Those were two of the sobering conclusions in an initial report by redevelopment consultant Arcadis that will be presented to the City Council Sept. 12.
As a test case, the consultants looked at whether it would make economic sense for a developer to build a condo complex on vacant land in Rivertown. The result was that "the financial feasibility of private development in downtown Antioch could be characterized as indefinite at best given prevailing market conditions," the report states.
And although the recently renovated, historic El Campanil Theatre is beginning to draw people to Rivertown on some weekends for plays, concerts and films, the Arcadis consultants don't even mention it in their report as one of Rivertown's assets.
Instead they recommend that city officials "identify one or more potential 'draws' or 'attractors' and begin planning to realize their existence in the downtown area," the report states.
Some city officials are less than impressed with Arcadis' initial analysis and recommendations.
"This grand vision that they had for downtown is not going to occur the way Arcadis claimed they could do it," said Mayor Pro Tem Brian Kalinowski. He added, however, that part of their plans could be useable.
"I've got a funny feeling this is going south," said City Councilman Arne Simonsen after reading a summary of the report.
On the plus side, the report does list some positives about Rivertown such as the river, good access with a grid system of streets, an intimate downtown with mature trees, nearby residential areas and large "bookend" properties east and west of downtown, which might be good sites for six-story buildings.
On the down side, the report cites the railroad tracks separating the downtown from the river, difficult access to the Fulton Shipyard area, small and fragmented city-owned properties, economic disparity in the community and lack of "great" architecture or a downtown "attractor."
But the report is cautiously optimistic, stating that "a variety of residential product types and sizes are likely to be successful in Downtown Antioch over the long-term." But "a single-family detached product is likely to be the most secure investment." Condos will be needed to maximize profits, but that also "represents a more risky prospect."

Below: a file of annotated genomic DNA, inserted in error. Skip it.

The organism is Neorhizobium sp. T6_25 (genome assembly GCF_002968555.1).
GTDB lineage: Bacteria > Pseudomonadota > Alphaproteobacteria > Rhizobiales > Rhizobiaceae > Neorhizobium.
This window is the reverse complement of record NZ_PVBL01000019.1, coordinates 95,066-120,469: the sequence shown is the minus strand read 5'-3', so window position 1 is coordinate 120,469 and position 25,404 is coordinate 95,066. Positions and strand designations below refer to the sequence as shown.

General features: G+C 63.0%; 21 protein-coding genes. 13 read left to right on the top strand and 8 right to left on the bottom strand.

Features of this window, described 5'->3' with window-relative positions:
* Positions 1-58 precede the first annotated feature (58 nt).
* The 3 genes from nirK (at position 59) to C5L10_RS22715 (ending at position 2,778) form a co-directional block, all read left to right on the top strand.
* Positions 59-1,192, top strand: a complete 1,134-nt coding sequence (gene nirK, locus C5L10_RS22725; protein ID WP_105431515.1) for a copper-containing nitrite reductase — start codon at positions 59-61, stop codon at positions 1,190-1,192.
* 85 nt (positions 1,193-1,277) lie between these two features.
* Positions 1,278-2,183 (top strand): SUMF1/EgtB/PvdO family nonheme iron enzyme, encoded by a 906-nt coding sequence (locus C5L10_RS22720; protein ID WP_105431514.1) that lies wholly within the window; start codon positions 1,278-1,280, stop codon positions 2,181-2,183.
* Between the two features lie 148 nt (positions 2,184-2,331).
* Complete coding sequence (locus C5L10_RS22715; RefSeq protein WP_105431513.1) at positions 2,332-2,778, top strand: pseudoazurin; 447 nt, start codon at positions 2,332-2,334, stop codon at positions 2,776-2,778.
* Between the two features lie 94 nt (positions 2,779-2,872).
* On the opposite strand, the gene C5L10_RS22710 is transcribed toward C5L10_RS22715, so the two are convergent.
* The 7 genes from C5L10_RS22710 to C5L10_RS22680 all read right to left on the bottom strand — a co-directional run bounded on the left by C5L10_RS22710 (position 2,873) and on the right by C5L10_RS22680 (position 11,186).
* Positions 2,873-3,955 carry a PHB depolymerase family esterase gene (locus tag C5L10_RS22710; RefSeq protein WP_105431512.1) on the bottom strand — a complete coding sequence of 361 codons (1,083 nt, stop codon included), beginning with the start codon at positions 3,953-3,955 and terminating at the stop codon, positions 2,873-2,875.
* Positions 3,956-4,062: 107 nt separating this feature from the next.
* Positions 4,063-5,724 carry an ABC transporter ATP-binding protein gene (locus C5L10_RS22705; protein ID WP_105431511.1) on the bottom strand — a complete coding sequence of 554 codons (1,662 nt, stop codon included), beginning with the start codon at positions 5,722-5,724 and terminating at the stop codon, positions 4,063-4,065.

Rivertown would be "an inappropriate location for conventional retail formats," Arcadis' report states, so downtown should look for a "distinct and attractive mix of goods and atmosphere."
"It is not surprising that new, high-density or mixed-use development has yet to occur in the Rivertown Project area," the report states. "Indeed, the only recent market-rate high-density project anywhere in Eastern Contra Costa County, the Vidrio in Pittsburg, is receiving a $20 million subsidy from the City."
There is a $1.1 million funding gap between potential revenue and project costs, according to the report. "Bridging this funding gap will require a strategic approach."
Curtis Holzer, head of the Rivertown Business Association, said, "It's not going as well as we had hoped," but he doesn't seem distressed by the situation. He said that some waterfront property is expected to change hands, and he is encouraged by that.
Devi Lanphere, executive director of the Chamber of Commerce, also said she isn't discouraged and will wait to see the report before drawing conclusions. She referred to some "organic developments" that would be possible in Rivertown.
Joe Martinez, a local contractor who now owns the historic Casino building, said if a major restaurant chain such as Chevy's came to Rivertown, it would have a big impact on the area taking off.
Things were quiet in downtown on Monday morning. Pizzazz coffee bar echoed in emptiness during prime caffeine time. Several shops had "Sorry Closed" signs in the window. But Nature's Bounty was bringing in customers. And in Antioch everybody goes to Rick's for lunch.
Councilman Jim Conley, who has been critical of Arcadis foot-dragging in the past, said it's still a viable deal. "This is too important a deal to let egos get in the way." Mayor Don Freitas was on vacation and not available for comment. Arcadis representatives declined to comment for this article.
It's cool, beautiful and soothing by the river, but not much is going on - yet.